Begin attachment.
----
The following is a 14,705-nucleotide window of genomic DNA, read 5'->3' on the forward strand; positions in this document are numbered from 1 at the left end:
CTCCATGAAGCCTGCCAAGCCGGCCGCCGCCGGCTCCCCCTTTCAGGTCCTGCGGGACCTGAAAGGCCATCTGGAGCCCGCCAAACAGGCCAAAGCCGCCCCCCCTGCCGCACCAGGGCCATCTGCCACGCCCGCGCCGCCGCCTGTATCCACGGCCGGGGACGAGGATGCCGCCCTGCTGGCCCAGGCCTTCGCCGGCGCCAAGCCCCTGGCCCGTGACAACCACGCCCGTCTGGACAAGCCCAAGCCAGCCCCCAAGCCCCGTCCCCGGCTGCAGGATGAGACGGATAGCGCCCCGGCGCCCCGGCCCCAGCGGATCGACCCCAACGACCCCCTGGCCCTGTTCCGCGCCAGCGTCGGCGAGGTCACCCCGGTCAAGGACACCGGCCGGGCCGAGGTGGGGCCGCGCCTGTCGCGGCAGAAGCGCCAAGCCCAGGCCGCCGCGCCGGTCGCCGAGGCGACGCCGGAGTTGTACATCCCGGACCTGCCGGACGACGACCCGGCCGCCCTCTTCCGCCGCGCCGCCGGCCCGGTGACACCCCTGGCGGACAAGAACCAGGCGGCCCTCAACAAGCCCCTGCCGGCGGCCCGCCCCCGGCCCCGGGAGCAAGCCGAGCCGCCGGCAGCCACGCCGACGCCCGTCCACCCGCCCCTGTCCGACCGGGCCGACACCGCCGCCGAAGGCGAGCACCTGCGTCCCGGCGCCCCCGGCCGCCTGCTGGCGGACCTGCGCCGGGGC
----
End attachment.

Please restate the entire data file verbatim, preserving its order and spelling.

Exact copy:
The following is a 14,705-nucleotide window of genomic DNA, read 5'->3' on the forward strand; positions in this document are numbered from 1 at the left end:
CTCCATGAAGCCTGCCAAGCCGGCCGCCGCCGGCTCCCCCTTTCAGGTCCTGCGGGACCTGAAAGGCCATCTGGAGCCCGCCAAACAGGCCAAAGCCGCCCCCCCTGCCGCACCAGGGCCATCTGCCACGCCCGCGCCGCCGCCTGTATCCACGGCCGGGGACGAGGATGCCGCCCTGCTGGCCCAGGCCTTCGCCGGCGCCAAGCCCCTGGCCCGTGACAACCACGCCCGTCTGGACAAGCCCAAGCCAGCCCCCAAGCCCCGTCCCCGGCTGCAGGATGAGACGGATAGCGCCCCGGCGCCCCGGCCCCAGCGGATCGACCCCAACGACCCCCTGGCCCTGTTCCGCGCCAGCGTCGGCGAGGTCACCCCGGTCAAGGACACCGGCCGGGCCGAGGTGGGGCCGCGCCTGTCGCGGCAGAAGCGCCAAGCCCAGGCCGCCGCGCCGGTCGCCGAGGCGACGCCGGAGTTGTACATCCCGGACCTGCCGGACGACGACCCGGCCGCCCTCTTCCGCCGCGCCGCCGGCCCGGTGACACCCCTGGCGGACAAGAACCAGGCGGCCCTCAACAAGCCCCTGCCGGCGGCCCGCCCCCGGCCCCGGGAGCAAGCCGAGCCGCCGGCAGCCACGCCGACGCCCGTCCACCCGCCCCTGTCCGACCGGGCCGACACCGCCGCCGAAGGCGAGCACCTGCGTCCCGGCGCCCCCGGCCGCCTGCTGGCGGACCTGCGCCGGGGC